By Marie Woolf, The Canadian Press
OTTAWA — The Canadian government has quietly changed the criteria on its website for a special program for vulnerable Afghan refugees so that only those who have already managed to escape to other countries are eligible.
The online criteria for the “special humanitarian program” used to include Afghans “who are in Afghanistan or outside of Afghanistan,” but it was changed this month to apply only to those “outside of Afghanistan.”
The program is one of two set up to help bring 40,000 Afghan refugees to Canada and is intended for vulnerable groups including women leaders, persecuted religious or ethnic minorities, LGBTQ people and journalists.
The online criteria for the other program, which is aimed at interpreters and others who helped Canada during its military mission as well as embassy staff, still allows those inside Afghanistan to apply.
When the government first announced the special humanitarian program in August, it said it would apply to those outside Afghanistan, but it ultimately included those stuck inside the war-torn country in its online criteria.
Canada was the first country worldwide to launch a special pathway to Canada for women, girls, LGBTQ and targeted minorities in Afghanistan.
Groups working with Afghans trying to flee the country said the change to the program’s eligibility criteria on Canada’s official website would sow confusion and desperation among Afghans hoping to come to Canada.
It could drive Afghans to resort to people smugglers to get outside the country in order to qualify, they warned.
Alex Cohen, a spokesman for Immigration Minister Marco Mendicino, said Canada was “the first country in the world to announce a humanitarian program for Afghan refugees, which will see some 40,000 refugees start new lives in this country.”
The humanitarian initiative, he said, requires refugees to have left their country of origin to be consistent with the 1951 UN Convention on Refugees.
He said the government is “adapting our programs to the evolving situation in Afghanistan, and have added a provision to enable two new partner organisations to refer exceptional cases of individuals who are inside Afghanistan.”
“We regularly review IRCC’s public communications to ensure they reflect our policies and provide the best possible information to applicants, and update them accordingly,” he said. “The edit to our website was a communications change, not reflective of a policy shift.”
Stephen Watt of Northern Lights Canada, a refugee organization, said the government’s plan to bring 40,000 Afghans to Canada has been wrapped in secrecy ever since it was announced.
“There is still no clear way to apply to the program, or to discover who it is accepting or how it is operating,” he said. “This is a life and death question for many of the people we are talking to within Afghanistan.
“Our government needs to come clean about its plans for these very vulnerable people who it promised to help in the heat of the election, and provide a clear path for providing that help. This isn’t a time for empty promises and secret processes.”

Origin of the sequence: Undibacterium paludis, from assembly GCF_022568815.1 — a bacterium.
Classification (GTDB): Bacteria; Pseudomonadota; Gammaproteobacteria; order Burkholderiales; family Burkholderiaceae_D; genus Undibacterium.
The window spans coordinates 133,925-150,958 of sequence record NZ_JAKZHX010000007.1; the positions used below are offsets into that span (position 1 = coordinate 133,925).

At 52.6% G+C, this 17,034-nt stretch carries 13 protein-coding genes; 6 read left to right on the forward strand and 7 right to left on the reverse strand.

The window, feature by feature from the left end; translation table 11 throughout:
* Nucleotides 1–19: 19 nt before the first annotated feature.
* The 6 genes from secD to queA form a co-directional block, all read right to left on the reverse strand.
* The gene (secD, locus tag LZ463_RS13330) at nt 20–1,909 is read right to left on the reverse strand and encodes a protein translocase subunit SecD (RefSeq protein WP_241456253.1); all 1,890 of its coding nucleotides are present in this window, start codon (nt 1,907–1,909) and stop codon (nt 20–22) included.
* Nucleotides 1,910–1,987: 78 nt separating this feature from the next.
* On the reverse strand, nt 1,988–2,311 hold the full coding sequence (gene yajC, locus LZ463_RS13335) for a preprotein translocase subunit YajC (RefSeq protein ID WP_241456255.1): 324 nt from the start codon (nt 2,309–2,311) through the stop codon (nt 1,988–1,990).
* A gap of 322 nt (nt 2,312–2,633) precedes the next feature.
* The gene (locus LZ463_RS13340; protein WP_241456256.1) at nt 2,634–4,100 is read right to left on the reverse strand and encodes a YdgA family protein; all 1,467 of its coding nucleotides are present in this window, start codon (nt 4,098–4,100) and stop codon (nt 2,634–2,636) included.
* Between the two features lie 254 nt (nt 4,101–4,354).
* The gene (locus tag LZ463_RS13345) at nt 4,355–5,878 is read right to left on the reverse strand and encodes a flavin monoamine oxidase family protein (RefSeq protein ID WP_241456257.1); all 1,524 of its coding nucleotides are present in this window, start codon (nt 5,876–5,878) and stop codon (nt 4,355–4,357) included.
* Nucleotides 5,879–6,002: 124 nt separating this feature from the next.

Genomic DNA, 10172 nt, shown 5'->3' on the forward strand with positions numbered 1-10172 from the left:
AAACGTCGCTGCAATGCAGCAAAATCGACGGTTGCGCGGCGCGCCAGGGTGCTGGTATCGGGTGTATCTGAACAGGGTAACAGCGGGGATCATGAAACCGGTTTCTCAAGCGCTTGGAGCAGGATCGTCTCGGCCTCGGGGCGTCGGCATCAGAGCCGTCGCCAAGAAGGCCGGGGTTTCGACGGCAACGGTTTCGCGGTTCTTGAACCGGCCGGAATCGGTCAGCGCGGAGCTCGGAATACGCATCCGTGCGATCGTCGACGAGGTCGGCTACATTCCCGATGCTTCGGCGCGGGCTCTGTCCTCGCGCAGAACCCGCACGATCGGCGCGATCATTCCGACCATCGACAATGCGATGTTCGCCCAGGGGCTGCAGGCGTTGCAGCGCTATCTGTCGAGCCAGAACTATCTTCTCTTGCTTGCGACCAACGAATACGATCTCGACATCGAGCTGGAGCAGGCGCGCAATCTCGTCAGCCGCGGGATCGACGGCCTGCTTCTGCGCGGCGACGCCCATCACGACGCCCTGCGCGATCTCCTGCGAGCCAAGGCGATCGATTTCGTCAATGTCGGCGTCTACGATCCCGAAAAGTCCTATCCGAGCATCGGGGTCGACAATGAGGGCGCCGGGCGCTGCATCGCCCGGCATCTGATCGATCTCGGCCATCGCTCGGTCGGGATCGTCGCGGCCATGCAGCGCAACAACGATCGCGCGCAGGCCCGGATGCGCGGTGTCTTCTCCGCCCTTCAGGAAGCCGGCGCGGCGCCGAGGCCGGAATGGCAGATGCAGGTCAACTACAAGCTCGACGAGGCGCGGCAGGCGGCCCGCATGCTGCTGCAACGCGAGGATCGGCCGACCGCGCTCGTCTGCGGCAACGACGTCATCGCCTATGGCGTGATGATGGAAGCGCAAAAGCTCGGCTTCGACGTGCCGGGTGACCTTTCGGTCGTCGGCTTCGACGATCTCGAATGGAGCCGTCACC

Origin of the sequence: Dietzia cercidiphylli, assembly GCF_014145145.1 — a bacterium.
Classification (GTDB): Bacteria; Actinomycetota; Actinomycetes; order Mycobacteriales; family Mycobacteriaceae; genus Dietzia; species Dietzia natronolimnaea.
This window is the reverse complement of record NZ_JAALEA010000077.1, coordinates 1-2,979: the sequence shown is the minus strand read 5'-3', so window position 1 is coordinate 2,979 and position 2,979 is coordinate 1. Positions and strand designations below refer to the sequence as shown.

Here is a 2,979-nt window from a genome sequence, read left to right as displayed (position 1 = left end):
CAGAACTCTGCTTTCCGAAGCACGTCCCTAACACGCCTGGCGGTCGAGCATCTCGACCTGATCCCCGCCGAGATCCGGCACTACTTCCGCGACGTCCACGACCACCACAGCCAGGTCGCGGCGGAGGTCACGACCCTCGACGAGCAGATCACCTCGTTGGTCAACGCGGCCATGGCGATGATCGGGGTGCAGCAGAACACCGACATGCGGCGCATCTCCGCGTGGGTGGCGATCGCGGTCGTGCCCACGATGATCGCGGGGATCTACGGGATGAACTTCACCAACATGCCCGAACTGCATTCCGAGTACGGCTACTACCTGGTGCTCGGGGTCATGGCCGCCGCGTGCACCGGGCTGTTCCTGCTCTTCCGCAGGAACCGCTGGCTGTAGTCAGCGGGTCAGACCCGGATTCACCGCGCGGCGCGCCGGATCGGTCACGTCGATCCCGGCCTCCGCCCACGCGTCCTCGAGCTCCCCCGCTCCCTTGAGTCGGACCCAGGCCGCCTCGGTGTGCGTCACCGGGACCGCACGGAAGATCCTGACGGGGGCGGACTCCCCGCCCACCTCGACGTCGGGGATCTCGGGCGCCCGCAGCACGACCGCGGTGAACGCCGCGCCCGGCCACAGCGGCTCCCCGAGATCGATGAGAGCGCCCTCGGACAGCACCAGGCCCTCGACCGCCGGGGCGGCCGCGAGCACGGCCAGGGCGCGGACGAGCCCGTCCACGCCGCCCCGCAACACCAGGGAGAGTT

Canada ended its airlift mission from Kabul near the end of August as the U.S. was completing its own withdrawal from the country. Thousands of people with permission to travel to Canada were left behind — including Canadian citizens.
Since the Taliban seized control, it has been increasingly difficult to get people out.
Wendy Noury Long, director of the Afghan Interpreters Association, said she feared that government’s change to its criteria, made in mid October, would drive desperate Afghans to go to extreme lengths to get out of the country so they qualify.
“People will be thinking how do I get out? Do I contact human smugglers? Countries are actively deporting people back to Afghanistan,” she said.
“This is a policy change. This is the explanation of whether you qualify. You are taking a huge risk to try to get out to another country and you might find yourself deported back to Afghanistan.”
The humanitarian program Canada set up to help Afghans at risk has strict eligibility criteria. To qualify, Afghans must also be a woman leader, a human rights advocate, a member of a persecuted religious or ethic minority, in the LGBTQ community, or a journalist or someone who has helped Canadian journalists. As of mid October, they must be located outside Afghanistan.
Those who fit these criteria need to register for refugee status through existing refugee programs, with the United Nations Refugee Agency or the government where they live, and wait to be referred. They can also be identified as eligible by a private sponsor.
Around 3,700 Canadians and Afghan refugees, including former interpreters, were airlifted out by Canada before the end of August.
Approximately 1,700 interpreters and other Afghans with papers to come to Canada are currently in safehouses in Kabul. Some safehouses, being run by an NGO and funded by veterans and private donations, face closure within weeks because of lack of funding.